- 9 As the foil sheets come through the rollers, they are trimmed and slitted with circular or razor-like knives installed on the roll mill. Trimming refers to the edges of the foil, while slitting involves cutting the foil into several sheets. These steps are used to produce narrow coiled widths, to trim the edges of coated or laminated stock, and to produce rectangular pieces. For certain fabricating and converting operations, webs that have been broken during rolling must be joined back together, or spliced. Common types of splices for joining webs of plain foil and/or backed foil include ultrasonic, heat-sealing tape, pressure-sealing tape, and electric welded. The ultrasonic splice uses a solid-state weld—made with an ultrasonic transducer—in the overlapped metal.
- 10 For many applications, foil is used in I V / combination with other materials. It can be coated with a wide range of materials, such as polymers and resins, for decorative, protective, or heat-sealing purposes. It can be laminated to papers, paperboards, and plastic films. It can also be cut, formed into any shape, printed, embossed, slit into strips, sheeted, etched, and anodized. Once the foil is in its final state, it is packaged accordingly and shipped to the customer.
In addition to in-process control of such parameters as temperature and time, the finished foil product must meet certain requirements. For instance, different converting processes and end uses have been found to require varying degrees of dryness on the foil surface for satisfactory performance. A wettability test is used to determine the dryness. In this test, different solutions of ethyl alcohol in distilled water, in increments of ten percent by volume, are poured in a uniform stream onto the foil surface. If no drops form, the wettability is zero. The process is continued until it is determined what minimum percent of alcohol solution will completely wet the foil surface.
Other important properties are thickness and tensile strength. Standard test methods have been developed by the American Society For Testing and Materials (ASTM). Thickness is determined by weighing a sample and measuring its area, and then dividing the weight by the product of the area times the alloy density. Tension testing of foil must be carefully controlled because test results can be affected by rough edges and the presence of small defects, as well as other variables. The sample is placed in a grip and a tensile or pulling force is applied until fracture of the sample occurs. The force or strength required to break the sample is measured.
The popularity of aluminum foil, especially for flexible packaging, will continue to grow. Four-sided, fin-sealed pouches have gained wide popularity for military, medical, and retail food applications and, in larger sizes, for institutional food service packs. Pouches have also been introduced for packaging 1.06 to 4.75 gallons (4-18 liters) of wine for both retail and restaurant markets, and for other food service markets. In addition, other products continue to be developed for other applications. The increase in popularity of microwave ovens has resulted in the development of several forms of aluminum-based semi-rigid containers designed specifically for these ovens. More recently, special cooking foils for barbecuing have been developed.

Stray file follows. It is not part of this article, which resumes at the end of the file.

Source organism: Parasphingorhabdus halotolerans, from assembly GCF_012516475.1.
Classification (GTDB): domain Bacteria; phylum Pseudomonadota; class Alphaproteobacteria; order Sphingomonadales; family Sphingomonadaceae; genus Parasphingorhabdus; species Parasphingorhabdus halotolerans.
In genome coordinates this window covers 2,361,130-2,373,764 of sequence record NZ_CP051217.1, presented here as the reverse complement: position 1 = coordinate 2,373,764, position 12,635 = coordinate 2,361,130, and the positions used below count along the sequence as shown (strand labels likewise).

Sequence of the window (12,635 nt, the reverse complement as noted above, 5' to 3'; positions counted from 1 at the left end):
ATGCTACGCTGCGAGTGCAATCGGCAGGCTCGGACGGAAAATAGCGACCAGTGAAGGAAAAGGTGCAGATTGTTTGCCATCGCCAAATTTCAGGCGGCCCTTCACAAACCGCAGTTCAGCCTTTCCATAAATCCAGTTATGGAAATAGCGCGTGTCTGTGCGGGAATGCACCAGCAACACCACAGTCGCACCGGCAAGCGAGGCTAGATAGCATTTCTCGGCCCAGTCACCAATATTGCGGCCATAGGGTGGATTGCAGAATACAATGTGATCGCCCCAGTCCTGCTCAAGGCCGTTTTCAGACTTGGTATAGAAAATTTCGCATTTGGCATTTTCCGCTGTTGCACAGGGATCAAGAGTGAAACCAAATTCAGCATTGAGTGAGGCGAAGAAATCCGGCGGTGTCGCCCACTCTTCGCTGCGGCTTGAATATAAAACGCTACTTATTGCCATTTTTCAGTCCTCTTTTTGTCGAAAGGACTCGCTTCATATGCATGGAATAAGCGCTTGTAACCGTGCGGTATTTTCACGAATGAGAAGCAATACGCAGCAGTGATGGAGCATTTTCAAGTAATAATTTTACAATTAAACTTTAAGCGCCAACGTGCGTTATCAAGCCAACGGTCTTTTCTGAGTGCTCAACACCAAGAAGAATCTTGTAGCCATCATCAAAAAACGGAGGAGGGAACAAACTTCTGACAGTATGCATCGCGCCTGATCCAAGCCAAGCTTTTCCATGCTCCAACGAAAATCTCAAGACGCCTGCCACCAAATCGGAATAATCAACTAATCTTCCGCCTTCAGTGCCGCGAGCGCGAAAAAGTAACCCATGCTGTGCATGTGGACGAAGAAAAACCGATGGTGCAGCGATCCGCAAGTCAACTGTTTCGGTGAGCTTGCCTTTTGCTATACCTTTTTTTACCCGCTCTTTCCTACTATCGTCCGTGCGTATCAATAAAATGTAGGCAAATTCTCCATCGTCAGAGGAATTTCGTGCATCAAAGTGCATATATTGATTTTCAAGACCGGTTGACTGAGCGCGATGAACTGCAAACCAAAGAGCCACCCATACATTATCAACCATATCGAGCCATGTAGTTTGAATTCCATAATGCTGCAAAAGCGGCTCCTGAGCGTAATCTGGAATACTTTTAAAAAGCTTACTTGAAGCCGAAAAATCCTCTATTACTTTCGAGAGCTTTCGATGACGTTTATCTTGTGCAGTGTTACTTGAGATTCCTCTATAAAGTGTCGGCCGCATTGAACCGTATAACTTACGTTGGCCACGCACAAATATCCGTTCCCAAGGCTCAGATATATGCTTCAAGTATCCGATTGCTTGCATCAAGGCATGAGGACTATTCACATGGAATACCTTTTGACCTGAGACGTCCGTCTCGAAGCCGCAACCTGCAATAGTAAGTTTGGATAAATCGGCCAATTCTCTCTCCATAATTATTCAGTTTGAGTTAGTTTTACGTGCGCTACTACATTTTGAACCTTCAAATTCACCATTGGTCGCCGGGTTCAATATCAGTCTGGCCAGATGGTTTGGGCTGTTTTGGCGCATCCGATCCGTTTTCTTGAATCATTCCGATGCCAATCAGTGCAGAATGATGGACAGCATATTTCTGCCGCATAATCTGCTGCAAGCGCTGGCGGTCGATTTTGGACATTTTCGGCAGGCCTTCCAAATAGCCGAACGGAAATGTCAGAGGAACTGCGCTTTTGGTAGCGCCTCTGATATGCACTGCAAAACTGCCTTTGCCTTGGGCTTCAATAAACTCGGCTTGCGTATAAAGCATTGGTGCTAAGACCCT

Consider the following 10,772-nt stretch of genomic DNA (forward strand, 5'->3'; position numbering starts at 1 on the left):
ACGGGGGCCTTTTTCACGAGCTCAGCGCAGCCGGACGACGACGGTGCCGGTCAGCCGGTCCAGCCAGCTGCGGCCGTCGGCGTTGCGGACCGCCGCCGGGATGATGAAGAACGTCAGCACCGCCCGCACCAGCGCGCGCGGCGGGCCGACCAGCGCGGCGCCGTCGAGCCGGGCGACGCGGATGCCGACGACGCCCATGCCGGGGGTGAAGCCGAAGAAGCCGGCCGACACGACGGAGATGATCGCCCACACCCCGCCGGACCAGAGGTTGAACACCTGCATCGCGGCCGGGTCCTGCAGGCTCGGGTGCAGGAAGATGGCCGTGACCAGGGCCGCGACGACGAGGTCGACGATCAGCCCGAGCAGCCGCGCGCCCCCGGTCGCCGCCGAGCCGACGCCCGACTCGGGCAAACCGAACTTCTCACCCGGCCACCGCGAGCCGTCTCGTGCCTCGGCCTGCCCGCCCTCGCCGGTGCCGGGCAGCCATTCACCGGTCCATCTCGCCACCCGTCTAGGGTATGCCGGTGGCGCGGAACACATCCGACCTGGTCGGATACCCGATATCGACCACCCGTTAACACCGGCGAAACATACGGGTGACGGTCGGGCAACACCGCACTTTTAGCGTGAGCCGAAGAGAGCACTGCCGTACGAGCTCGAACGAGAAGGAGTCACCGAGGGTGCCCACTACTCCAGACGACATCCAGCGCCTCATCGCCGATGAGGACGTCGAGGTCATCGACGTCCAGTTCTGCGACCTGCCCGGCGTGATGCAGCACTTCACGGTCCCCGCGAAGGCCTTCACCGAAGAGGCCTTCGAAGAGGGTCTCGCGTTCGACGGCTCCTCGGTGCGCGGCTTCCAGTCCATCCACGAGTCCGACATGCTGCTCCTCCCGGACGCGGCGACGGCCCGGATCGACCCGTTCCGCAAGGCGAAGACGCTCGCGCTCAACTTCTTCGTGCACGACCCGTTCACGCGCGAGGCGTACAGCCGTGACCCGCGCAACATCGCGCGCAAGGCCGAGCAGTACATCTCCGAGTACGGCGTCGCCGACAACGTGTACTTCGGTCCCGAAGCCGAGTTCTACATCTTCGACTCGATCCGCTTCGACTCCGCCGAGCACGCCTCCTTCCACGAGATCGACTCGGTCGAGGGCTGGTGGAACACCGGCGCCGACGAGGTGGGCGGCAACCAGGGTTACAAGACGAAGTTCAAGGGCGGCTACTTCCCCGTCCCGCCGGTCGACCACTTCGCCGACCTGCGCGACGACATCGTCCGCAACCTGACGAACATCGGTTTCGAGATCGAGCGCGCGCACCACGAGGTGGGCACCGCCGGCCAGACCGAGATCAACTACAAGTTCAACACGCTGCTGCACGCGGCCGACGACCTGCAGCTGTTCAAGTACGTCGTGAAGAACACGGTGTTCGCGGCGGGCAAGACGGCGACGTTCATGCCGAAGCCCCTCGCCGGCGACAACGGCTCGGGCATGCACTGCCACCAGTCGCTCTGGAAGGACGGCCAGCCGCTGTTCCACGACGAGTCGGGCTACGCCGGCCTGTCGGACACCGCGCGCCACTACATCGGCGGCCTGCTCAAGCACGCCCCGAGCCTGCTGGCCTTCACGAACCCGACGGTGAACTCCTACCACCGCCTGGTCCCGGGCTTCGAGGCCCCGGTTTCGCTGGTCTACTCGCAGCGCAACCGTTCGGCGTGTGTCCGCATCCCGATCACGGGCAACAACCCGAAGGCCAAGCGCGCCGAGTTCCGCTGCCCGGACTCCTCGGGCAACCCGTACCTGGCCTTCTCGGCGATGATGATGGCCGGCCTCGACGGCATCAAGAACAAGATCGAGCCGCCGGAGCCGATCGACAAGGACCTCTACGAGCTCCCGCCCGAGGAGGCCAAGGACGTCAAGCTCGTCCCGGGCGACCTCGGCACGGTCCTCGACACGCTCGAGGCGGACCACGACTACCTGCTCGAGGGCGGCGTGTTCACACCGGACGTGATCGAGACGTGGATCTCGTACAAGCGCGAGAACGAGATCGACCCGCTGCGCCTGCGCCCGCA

However, even aluminum foil is being scrutinized in regard to its environmental "friendliness." Hence, manufacturers are increasing their efforts in the recycling area; in fact, all U.S. foil producers have begun recycling programs even though aluminum foil's total tonnage and capture rate is much lower than that of the easy-to-recycle aluminum cans. Aluminum foil already has the advantage of being light and small, which helps reduce its contribution to the solid waste stream. In fact, laminated aluminum foil packaging represents just 17/lOOths of one percent of the U.S. solid waste.
For packaging waste, the most promising solution may be source reduction. For instance, packaging 65 pounds (29.51 kilograms) of coffee in steel cans requires 20 pounds (9.08 kilograms) of steel but only three pounds (4.08 kilograms) of laminated packaging including aluminum foil. Such packaging also takes up less space in the landfill. The Aluminum Association's Foil Division is even developing an educational program on aluminum foil for universities and professional packaging designers in order to help inform such designers of the benefits of switching to flexible packaging.
Aluminum foil also uses less energy during both manufacturing and distribution, with in-plant scrap being recycled. In fact, recycled aluminum, including cans and foil, accounts for over 30 percent of the industry's yearly supply of metal. This number has been increasing for several years and is expected to continue. In addition, processes used during foil manufacturing are being improved to reduce air pollution and hazardous waste.
Where To Learn More
Aluminum Foil. The Aluminum Association. 1981.
"Barrier Qualities Stimulate Aluminum Foil Packaging Growth," FoilPak News. The Aluminum Association. Fall, 1992.
"The Best Ways to Keep Food Fresh: A Roundup of the Most Effective and Most Economical Wraps, Bags, and Containers," Consumer Reports. February, 1989, p. 120+.
Gracey, Kathryn K. "Aluminum in Microwaves," Consumers' Research Magazine. January, 1989, p. 2.
"Promote Even Cookery with Foil," Southern Living. December, 1987, pp. 130-131.
— L. S. Millberg